TECH Stuff #11 Modified Wheels – Safe or Risky?

The original equipment wheels that the factory puts on cars and trucks are designed and tested for use on a specific vehicle.  The wheels that the aftermarket offers are designed and tested to fit a wide range of vehicles.  The range of those vehicles is determined primarily by the load rating or weight of the vehicles.  Both OEM and Aftermarket wheels are designed and tested to a standard and to a maximum load carrying capacity. In TECH Stuff 3, wheel standards, testing procedures, marking requirements and load ratings were discussed.  Using a wheel that was designed, tested and manufactured for a different vehicle carries some risks.  Modifying a wheel to fit a different vehicle than originally intended, carries even larger risks.

 Here are some examples of modifications that are risky, even dangerous:

A wheel has two basic components, rim and center.  The rim holds the tire and the center attaches the wheel to the vehicle.  The center is designed to insure the wheel mounts to the vehicle properly and can carry the load of the vehicle.  The rim design is based on compatibility with the tire and can also carry the load of the vehicle.  The position of the center in the rim determines the position of the wheel and tire on the vehicle. When a wheel is widened, the offset and backspacing (see TECH Stuff #1) are increased.  Offset is a factor used in the criteria for determining the performance test loads in the initial design validation.  Increasing the offset, boosts the test load requirement.  Increasing the width and the offset puts more stress on the center and can cause excessive or early fatigue.It is common practice to widen wheels by cutting the center out of an old used steel wheel and welding it in a new wider rim.  Something to consider is the condition of the old used wheel.  It could have fatigue cracks from years of use.  The lug nut seats may have been damaged by over tightening or improper lug nuts.  The old used wheel may not have been designed to carry the load of the vehicle you are putting the widened wheels on.Widening aluminum wheels by cutting the rim and welding in a ring is not a good idea.  There is not enough space in this article to discuss the complications and effects of that practice.  I’ll just leave it at not a good idea. 
Changing bolt pattern

 It is pretty tough changing the bolt pattern in a steel wheel.  I think it would be easier to change the brake drums or rotors/axles.  Aluminum wheels can be modified fairly easy.  Caution is advised when considering drilling a new set of lug holes in aluminum wheels.  It is done frequently and there are machines that are built especially for this purpose.  If you choose this type of modification, make sure you use someone who knows what they are doing and has had experience.  One thing that is absolutely not recommended, is putting a truck bolt pattern in a passenger car wheel.  Trucks have a much higher load requirement than passenger cars.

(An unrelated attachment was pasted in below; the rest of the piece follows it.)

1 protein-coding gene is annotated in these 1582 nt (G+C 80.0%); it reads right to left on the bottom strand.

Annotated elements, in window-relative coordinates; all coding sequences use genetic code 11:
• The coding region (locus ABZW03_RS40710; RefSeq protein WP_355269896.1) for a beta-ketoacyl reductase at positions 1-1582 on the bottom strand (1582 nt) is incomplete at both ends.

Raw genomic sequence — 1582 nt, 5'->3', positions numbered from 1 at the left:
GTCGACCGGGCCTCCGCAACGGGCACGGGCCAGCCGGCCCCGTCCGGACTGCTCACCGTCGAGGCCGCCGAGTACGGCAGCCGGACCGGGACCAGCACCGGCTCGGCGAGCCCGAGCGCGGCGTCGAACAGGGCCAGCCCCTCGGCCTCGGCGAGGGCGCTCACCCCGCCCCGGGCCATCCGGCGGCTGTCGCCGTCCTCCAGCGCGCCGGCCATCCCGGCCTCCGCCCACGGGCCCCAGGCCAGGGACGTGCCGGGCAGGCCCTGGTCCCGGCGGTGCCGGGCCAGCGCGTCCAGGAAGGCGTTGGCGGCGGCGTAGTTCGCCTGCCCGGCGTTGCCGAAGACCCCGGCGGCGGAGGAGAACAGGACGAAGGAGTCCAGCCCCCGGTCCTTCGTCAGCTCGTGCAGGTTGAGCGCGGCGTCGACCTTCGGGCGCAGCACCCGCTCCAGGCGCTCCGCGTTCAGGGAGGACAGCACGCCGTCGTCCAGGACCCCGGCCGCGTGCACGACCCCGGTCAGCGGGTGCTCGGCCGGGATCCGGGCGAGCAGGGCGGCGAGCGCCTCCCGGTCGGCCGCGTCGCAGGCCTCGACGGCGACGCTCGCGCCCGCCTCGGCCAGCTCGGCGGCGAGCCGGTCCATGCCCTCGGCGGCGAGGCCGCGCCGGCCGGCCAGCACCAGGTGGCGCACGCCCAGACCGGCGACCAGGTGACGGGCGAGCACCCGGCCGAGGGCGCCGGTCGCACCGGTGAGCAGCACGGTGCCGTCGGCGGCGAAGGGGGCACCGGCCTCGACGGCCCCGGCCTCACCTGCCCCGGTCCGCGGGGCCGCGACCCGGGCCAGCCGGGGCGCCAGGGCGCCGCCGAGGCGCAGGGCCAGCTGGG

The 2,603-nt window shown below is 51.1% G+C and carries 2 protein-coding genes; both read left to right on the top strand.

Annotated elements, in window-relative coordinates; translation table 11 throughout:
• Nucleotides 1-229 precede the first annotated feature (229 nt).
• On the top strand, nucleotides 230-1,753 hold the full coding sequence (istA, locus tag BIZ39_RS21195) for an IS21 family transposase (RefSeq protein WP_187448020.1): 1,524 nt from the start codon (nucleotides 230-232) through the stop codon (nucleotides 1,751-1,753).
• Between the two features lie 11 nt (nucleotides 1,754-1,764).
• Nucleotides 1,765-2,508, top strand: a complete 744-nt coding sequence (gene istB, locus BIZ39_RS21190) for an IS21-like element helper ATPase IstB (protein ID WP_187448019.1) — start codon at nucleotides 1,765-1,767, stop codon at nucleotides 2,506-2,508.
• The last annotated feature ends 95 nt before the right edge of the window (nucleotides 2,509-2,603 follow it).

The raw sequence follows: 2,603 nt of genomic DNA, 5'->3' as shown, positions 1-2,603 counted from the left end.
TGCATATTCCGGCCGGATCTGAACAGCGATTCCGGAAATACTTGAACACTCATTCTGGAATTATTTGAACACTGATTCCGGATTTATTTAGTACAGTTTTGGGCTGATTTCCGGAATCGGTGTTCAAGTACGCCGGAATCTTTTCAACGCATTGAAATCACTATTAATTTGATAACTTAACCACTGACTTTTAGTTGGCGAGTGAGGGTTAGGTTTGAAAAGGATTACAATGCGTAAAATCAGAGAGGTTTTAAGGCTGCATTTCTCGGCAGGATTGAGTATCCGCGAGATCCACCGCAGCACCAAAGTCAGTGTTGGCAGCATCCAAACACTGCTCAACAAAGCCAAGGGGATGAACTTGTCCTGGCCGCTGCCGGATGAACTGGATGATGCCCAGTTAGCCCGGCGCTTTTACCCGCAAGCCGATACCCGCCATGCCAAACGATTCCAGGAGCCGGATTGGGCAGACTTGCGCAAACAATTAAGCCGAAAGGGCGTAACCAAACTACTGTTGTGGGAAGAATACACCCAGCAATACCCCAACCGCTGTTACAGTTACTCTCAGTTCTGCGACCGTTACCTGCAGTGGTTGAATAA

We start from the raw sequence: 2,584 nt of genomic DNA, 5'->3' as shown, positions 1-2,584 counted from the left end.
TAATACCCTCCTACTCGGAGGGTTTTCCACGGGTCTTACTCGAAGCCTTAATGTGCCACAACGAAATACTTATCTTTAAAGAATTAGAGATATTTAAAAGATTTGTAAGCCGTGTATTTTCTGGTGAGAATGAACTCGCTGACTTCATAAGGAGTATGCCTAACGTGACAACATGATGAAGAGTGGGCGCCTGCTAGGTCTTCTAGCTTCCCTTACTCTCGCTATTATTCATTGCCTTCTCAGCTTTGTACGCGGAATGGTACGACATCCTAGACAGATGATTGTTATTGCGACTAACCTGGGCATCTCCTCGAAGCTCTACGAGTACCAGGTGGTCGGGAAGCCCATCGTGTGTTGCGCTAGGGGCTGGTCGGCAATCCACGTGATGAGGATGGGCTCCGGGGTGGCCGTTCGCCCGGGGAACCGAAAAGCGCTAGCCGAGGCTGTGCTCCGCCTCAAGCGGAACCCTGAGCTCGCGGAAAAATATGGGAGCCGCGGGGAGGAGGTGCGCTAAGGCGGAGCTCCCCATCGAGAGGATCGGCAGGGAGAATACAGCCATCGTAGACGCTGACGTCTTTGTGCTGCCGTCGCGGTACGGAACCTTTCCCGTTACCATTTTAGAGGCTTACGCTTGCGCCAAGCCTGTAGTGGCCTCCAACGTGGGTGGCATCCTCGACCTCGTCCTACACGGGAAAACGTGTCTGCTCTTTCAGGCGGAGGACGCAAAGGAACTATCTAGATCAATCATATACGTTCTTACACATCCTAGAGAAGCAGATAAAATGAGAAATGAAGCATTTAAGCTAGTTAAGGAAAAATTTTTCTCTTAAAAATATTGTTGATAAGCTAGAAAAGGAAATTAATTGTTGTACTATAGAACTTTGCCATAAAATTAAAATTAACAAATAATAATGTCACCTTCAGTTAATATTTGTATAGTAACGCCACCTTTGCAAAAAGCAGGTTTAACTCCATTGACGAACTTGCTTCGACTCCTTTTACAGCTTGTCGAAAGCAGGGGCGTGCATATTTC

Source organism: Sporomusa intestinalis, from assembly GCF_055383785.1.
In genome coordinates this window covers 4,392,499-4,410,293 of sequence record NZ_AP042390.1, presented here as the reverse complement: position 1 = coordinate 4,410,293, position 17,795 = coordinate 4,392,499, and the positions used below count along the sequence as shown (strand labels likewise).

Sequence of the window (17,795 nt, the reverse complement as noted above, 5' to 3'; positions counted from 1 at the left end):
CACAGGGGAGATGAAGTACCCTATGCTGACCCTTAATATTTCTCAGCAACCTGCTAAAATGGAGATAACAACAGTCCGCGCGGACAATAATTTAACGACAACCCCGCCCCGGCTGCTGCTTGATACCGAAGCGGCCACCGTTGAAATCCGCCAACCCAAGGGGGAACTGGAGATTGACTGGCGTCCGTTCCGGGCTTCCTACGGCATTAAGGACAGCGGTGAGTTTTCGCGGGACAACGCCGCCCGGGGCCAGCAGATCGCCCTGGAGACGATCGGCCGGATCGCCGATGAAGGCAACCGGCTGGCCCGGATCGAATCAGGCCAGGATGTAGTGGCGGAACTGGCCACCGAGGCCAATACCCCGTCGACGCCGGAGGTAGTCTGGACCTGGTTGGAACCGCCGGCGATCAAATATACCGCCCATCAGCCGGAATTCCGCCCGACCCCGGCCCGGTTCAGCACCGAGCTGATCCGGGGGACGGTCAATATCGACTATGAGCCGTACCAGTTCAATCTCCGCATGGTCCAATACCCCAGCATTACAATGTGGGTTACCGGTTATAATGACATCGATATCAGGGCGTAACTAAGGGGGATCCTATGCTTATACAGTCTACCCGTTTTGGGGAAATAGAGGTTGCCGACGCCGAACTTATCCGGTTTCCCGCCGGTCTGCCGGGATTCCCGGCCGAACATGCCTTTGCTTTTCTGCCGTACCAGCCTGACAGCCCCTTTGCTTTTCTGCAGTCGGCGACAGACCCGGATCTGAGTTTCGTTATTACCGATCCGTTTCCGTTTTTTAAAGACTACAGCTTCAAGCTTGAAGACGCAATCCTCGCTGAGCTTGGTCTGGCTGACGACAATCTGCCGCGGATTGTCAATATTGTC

Straightening and refinishing

There are shops with special equipment to straighten bent wheels.  Steel and formed or forged aluminum are the easiest and least risky.  Steel can be bent and straightened without much fear of fatigue or cracks.  Cast aluminum however is another story.  Most cast aluminum wheels are made from heat treatable alloys.  Some European wheels are made from high silicon alloys that don’t require heat treatment.  The high silicon alloys have more elasticity and can be bent back into their original shape with less chance of fractures or cracks.  Heat treated alloys are not so pliable and can easily crack when not properly done.  Again, knowledge and experience are the keys to success. Refinishing is not much of a problem.  Steel and aluminum painted wheels can be stripped and repainted with no problems.  Steel chrome wheels have to be taken apart and rechromed separately (rim and center).  Chrome plated aluminum wheels are easier than steel because they are already one piece.  Stripping the chrome requires some knowledge because the chrome is stripped chemically, and if not done properly, can damage the aluminum casting.    The big no-no in refinishing aluminum wheels is re-machining the face of a wheel to clean it up and take out nicks and scratches.  Machining the face of the wheel removes metal from the wheel.  This changes the thicknesses of the original design and therefore changes the structural integrity of the wheel.  Enough said. I am not a fan of any type of modification other than refinishing.  Buy them new the way you want them.  If you can’t do that, make sure you do it right and make them safe. 



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